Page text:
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Frances Taplett says goodbye to her daughter, Claire, 5, while dropping her off with Debra Davis, the director of the Whitehead Institute at Bright Horizons in Cambridge, Massachusetts on August 13, 2020. (Photo: Craig F. Walker/The Boston Globe via Getty Images)

Frances Taplett says goodbye to her daughter, Claire, 5, while dropping her off with Debra Davis, the director of the Whitehead Institute at Bright Horizons in Cambridge, Massachusetts on August 13, 2020. (Photo: Craig F. Walker/The Boston Globe via Getty Images)

Beyond Bridges and Roads, Bowman Makes Case for 'Care Infrastructure'

"What we need to understand better as a nation is that our infrastructure does not just look like steel, concrete, and transport—it is also the nurturing, patience, and diligence of care workers."

Kenny Stancil

In response to the GOP's misleading accusations that only a small portion of President Joe Biden's overwhelmingly popular American Jobs Plan is devoted to "real infrastructure," Rep. Jamaal Bowman argued Tuesday that the United States would benefit from adopting a more expansive understanding of infrastructure—one that includes not only building roads but also expanding public goods and investing in care workers who sustain the country.

"Just as our physical infrastructure is crumbling and requires substantial reinvestment in a 21st-century economy, our care infrastructure is fundamentally broken."
—Rep. Jamaal Bowman

"The way we think about infrastructure itself needs a rethink," the New York Democrat wrote in an op-ed published by The Guardian. "What we need to understand better as a nation is that our infrastructure does not just look like steel, concrete, and transport—it is also the nurturing, patience, and diligence of care workers."

"Care work touches all of our lives from beginning to end, from the unpaid labor of those who raise us as children, child care workers, teachers, home aides, and healthcare workers, to those who care for us in old age and see us through the end of our lives," Bowman continued. "Care is one of the strongest pillars of our economy, yet those who do this work—disproportionately Black and brown women, often immigrants—are under-supported, undervalued, and under-compensated, if compensated at all."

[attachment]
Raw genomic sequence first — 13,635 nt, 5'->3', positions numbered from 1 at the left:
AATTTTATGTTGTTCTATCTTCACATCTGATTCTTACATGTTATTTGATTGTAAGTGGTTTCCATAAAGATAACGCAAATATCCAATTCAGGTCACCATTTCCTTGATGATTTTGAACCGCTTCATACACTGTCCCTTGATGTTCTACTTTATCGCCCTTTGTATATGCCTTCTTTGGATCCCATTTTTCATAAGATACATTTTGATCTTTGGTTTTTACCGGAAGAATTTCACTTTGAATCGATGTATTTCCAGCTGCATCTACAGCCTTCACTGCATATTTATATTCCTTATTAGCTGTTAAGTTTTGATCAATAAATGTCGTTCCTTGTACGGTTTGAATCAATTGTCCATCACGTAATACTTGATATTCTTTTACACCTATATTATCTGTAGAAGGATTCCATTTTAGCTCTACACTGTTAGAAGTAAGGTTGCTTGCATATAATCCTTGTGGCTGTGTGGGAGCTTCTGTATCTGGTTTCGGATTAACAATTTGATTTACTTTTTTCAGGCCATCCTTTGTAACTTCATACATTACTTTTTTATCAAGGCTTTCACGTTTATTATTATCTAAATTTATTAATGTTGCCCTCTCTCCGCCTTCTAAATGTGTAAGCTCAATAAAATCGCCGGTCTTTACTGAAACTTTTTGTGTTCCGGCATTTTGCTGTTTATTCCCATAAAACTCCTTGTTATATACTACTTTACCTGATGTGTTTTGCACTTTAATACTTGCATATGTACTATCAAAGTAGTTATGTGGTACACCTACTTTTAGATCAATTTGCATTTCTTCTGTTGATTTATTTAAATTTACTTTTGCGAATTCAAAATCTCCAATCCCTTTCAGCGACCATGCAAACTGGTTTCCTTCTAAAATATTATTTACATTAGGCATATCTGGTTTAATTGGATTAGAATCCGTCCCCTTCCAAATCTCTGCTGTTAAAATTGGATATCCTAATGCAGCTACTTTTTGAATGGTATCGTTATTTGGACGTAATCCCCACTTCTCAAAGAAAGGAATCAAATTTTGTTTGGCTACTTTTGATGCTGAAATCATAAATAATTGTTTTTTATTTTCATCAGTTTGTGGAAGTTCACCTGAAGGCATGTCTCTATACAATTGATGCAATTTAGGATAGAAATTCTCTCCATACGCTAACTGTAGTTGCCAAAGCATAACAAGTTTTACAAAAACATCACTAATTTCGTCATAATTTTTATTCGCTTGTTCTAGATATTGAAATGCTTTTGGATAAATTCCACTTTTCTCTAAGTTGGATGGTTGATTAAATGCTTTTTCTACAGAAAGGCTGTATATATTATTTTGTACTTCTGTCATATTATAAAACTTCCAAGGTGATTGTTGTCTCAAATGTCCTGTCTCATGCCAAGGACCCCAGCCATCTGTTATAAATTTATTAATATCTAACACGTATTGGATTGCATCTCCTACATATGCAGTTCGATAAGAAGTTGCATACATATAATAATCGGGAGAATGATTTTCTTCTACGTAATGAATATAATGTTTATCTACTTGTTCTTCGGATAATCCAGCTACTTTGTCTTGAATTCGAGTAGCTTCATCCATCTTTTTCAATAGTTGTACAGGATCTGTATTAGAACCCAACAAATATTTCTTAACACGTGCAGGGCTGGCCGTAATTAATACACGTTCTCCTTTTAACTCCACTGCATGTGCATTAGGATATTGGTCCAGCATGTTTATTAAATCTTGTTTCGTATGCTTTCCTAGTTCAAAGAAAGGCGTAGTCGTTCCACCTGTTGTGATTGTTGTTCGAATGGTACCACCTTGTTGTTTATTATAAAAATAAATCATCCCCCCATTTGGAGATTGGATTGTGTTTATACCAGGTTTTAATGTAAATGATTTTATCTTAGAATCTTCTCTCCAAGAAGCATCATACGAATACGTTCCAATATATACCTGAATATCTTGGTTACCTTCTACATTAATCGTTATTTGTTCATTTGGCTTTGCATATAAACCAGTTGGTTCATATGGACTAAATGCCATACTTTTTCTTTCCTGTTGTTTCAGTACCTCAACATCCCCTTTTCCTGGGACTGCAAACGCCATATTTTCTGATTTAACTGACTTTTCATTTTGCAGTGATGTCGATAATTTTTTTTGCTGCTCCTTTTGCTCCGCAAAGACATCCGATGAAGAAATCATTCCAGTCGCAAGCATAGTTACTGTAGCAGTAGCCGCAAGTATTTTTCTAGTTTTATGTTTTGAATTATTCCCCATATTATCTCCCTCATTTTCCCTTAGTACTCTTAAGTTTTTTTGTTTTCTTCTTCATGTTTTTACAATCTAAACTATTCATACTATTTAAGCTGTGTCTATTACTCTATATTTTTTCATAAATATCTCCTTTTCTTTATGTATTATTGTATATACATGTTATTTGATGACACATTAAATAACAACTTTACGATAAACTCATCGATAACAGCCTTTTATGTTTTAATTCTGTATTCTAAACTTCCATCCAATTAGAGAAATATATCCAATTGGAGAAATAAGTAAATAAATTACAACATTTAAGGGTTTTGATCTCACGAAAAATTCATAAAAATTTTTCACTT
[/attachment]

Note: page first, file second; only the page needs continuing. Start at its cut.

He added that "just as our physical infrastructure is crumbling and requires substantial reinvestment in a 21st-century economy, our care infrastructure is fundamentally broken."

The U.S., Bowman pointed out, is "the only industrialized country in the world without a national paid family and medical leave program."

As the progressive lawmaker explained, a lack of economic rights and social protection has profound consequences: "Only 17% of our people have paid family leave through their employers. Hundreds of thousands face daunting waitlists for essential home care. Child care is the highest household expense for families in much of the United States. And the median annual pay of child care and home care workers is $25,510 and $17,200, respectively, leading to high turnover and reliance on public assistance."

The Biden administration "can and must center care work as part of rebuilding the country," Bowman stressed. He urged the president and Congress to address "longstanding injustices... as part of the next investment in infrastructure," specifically by "passing universal child care and pre-K, six months of paid family leave, and free, high-quality home and community-based services for seniors and people with disabilities, along with Medicare for All."

Bowman's arguments are at the center of what the New York Times earlier this week called a "philosophical" debate about the meaning of infrastructure.

Whereas right-wing economist R. Glenn Hubbard told the Times that "much of what it is in the American Jobs Act is really social spending, not productivity-enhancing infrastructure of any kind," proponents of a more expansive definition "argue that in the 21st century, anything that helps people work and lead productive or fulfilling lives counts as infrastructure," the newspaper noted.